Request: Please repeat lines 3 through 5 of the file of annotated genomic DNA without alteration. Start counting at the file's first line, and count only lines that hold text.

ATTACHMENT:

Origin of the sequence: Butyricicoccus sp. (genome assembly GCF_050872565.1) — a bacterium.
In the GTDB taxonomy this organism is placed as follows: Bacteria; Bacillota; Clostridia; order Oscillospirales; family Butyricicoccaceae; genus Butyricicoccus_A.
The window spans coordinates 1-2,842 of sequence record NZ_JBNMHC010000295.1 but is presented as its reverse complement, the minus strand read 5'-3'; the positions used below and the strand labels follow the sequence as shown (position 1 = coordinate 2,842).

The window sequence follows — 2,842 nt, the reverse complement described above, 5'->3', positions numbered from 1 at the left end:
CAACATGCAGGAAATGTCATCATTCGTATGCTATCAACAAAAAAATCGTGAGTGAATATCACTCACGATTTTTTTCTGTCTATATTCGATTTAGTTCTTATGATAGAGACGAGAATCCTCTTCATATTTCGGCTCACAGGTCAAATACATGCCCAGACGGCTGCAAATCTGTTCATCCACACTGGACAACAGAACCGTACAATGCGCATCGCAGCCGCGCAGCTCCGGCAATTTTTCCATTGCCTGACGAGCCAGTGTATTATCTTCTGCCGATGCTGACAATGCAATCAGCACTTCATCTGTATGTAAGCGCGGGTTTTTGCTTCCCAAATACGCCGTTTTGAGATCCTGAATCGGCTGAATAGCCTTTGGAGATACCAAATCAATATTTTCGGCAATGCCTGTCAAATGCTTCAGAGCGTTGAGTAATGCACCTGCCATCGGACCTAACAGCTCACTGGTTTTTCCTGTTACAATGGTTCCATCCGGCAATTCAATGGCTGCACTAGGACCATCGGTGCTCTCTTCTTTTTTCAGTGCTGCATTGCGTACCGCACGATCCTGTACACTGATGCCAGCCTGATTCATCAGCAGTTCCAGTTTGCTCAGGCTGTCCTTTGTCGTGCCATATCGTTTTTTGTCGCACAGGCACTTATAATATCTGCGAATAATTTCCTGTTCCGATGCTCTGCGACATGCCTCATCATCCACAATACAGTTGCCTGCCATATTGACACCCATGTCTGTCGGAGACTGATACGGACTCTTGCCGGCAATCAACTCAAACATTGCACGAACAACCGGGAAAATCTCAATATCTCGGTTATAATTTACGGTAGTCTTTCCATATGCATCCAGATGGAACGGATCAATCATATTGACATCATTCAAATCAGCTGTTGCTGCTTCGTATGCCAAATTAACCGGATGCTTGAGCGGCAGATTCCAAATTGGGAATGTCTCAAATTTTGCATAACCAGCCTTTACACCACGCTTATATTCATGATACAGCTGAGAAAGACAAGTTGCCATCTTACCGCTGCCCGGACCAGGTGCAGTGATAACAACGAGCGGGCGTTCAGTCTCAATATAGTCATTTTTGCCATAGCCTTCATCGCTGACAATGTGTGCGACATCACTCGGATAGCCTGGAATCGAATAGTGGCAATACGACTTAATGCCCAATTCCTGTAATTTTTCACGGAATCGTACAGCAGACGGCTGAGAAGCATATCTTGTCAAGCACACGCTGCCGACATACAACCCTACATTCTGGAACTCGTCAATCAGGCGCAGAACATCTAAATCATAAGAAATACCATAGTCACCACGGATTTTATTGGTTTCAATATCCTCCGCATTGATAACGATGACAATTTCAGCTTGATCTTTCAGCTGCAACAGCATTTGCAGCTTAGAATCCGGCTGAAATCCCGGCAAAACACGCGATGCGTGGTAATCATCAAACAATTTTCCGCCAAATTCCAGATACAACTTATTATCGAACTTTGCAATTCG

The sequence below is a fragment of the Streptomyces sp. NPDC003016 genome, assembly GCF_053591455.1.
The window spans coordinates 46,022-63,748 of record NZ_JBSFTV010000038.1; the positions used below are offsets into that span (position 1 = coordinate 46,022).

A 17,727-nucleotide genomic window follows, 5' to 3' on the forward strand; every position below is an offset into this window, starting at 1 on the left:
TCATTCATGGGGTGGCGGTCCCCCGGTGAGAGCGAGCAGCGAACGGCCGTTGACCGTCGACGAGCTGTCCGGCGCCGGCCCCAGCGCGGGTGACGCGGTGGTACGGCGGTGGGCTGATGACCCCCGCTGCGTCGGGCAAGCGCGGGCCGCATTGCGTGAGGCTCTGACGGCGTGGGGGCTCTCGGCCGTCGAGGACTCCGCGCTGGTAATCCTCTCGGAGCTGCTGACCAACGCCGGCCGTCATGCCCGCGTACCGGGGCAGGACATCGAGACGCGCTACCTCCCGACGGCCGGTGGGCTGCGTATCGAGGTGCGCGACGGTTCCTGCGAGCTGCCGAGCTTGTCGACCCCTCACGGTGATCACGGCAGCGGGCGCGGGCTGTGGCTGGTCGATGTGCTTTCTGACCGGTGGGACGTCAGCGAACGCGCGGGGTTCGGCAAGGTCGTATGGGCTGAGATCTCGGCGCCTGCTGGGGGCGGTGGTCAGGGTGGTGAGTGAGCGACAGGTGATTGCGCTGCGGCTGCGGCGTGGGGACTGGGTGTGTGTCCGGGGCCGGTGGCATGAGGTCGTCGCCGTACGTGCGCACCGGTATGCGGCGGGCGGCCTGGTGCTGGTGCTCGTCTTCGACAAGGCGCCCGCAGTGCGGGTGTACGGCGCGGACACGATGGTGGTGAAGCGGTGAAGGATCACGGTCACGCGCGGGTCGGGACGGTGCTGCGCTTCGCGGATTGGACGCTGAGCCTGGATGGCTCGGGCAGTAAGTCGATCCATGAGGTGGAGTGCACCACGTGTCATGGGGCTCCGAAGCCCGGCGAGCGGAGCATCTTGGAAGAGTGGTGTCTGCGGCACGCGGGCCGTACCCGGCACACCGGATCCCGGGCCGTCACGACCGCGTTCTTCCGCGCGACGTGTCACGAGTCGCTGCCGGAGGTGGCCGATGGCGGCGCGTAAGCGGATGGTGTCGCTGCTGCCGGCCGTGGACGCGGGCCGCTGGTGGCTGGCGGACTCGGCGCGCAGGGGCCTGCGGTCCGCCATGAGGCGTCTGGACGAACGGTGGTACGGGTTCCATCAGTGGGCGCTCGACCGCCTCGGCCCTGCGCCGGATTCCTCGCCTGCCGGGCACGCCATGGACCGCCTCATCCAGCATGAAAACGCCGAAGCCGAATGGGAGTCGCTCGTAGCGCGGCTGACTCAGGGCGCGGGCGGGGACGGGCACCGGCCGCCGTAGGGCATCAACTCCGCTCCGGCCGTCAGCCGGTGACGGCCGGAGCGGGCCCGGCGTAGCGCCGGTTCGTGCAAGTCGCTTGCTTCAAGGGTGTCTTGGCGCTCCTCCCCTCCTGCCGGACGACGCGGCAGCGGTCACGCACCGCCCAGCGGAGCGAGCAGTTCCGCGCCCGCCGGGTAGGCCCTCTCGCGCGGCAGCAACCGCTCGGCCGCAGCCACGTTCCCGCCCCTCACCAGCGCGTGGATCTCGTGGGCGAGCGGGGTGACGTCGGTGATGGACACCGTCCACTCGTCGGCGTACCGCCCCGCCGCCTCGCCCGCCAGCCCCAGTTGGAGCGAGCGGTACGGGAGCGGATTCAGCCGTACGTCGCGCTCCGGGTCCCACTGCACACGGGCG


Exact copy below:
The window spans coordinates 1-2,842 of sequence record NZ_JBNMHC010000295.1 but is presented as its reverse complement, the minus strand read 5'-3'; the positions used below and the strand labels follow the sequence as shown (position 1 = coordinate 2,842).

The window sequence follows — 2,842 nt, the reverse complement described above, 5'->3', positions numbered from 1 at the left end:
CAACATGCAGGAAATGTCATCATTCGTATGCTATCAACAAAAAAATCGTGAGTGAATATCACTCACGATTTTTTTCTGTCTATATTCGATTTAGTTCTTATGATAGAGACGAGAATCCTCTTCATATTTCGGCTCACAGGTCAAATACATGCCCAGACGGCTGCAAATCTGTTCATCCACACTGGACAACAGAACCGTACAATGCGCATCGCAGCCGCGCAGCTCCGGCAATTTTTCCATTGCCTGACGAGCCAGTGTATTATCTTCTGCCGATGCTGACAATGCAATCAGCACTTCATCTGTATGTAAGCGCGGGTTTTTGCTTCCCAAATACGCCGTTTTGAGATCCTGAATCGGCTGAATAGCCTTTGGAGATACCAAATCAATATTTTCGGCAATGCCTGTCAAATGCTTCAGAGCGTTGAGTAATGCACCTGCCATCGGACCTAACAGCTCACTGGTTTTTCCTGTTACAATGGTTCCATCCGGCAATTCAATGGCTGCACTAGGACCATCGGTGCTCTCTTCTTTTTTCAGTGCTGCATTGCGTACCGCACGATCCTGTACACTGATGCCAGCCTGATTCATCAGCAGTTCCAGTTTGCTCAGGCTGTCCTTTGTCGTGCCATATCGTTTTTTGTCGCACAGGCACTTATAATATCTGCGAATAATTTCCTGTTCCGATGCTCTGCGACATGCCTCATCATCCACAATACAGTTGCCTGCCATATTGACACCCATGTCTGTCGGAGACTGATACGGACTCTTGCCGGCAATCAACTCAAACATTGCACGAACAACCGGGAAAATCTCAATATCTCGGTTATAATTTACGGTAGTCTTTCCATATGCATCCAGATGGAACGGATCAATCATATTGACATCATTCAAATCAGCTGTTGCTGCTTCGTATGCCAAATTAACCGGATGCTTGAGCGGCAGATTCCAAATTGGGAATGTCTCAAATTTTGCATAACCAGCCTTTACACCACGCTTATATTCATGATACAGCTGAGAAAGACAAGTTGCCATCTTACCGCTGCCCGGACCAGGTGCAGTGATAACAACGAGCGGGCGTTCAGTCTCAATATAGTCATTTTTGCCATAGCCTTCATCGCTGACAATGTGTGCGACATCACTCGGATAGCCTGGAATCGAATAGTGGCAATACGACTTAATGCCCAATTCCTGTAATTTTTCACGGAATCGTACAGCAGACGGCTGAGAAGCATATCTTGTCAAGCACACGCTGCCGACATACAACCCTACATTCTGGAACTCGTCAATCAGGCGCAGAACATCTAAATCATAAGAAATACCATAGTCACCACGGATTTTATTGGTTTCAATATCCTCCGCATTGATAACGATGACAATTTCAGCTTGATCTTTCAGCTGCAACAGCATTTGCAGCTTAGAATCCGGCTGAAATCCCGGCAAAACACGCGATGCGTGGTAATCATCAAACAATTTTCCGCCAAATTCCAGATACAACTTATTATCGAACTTTGCAATTCG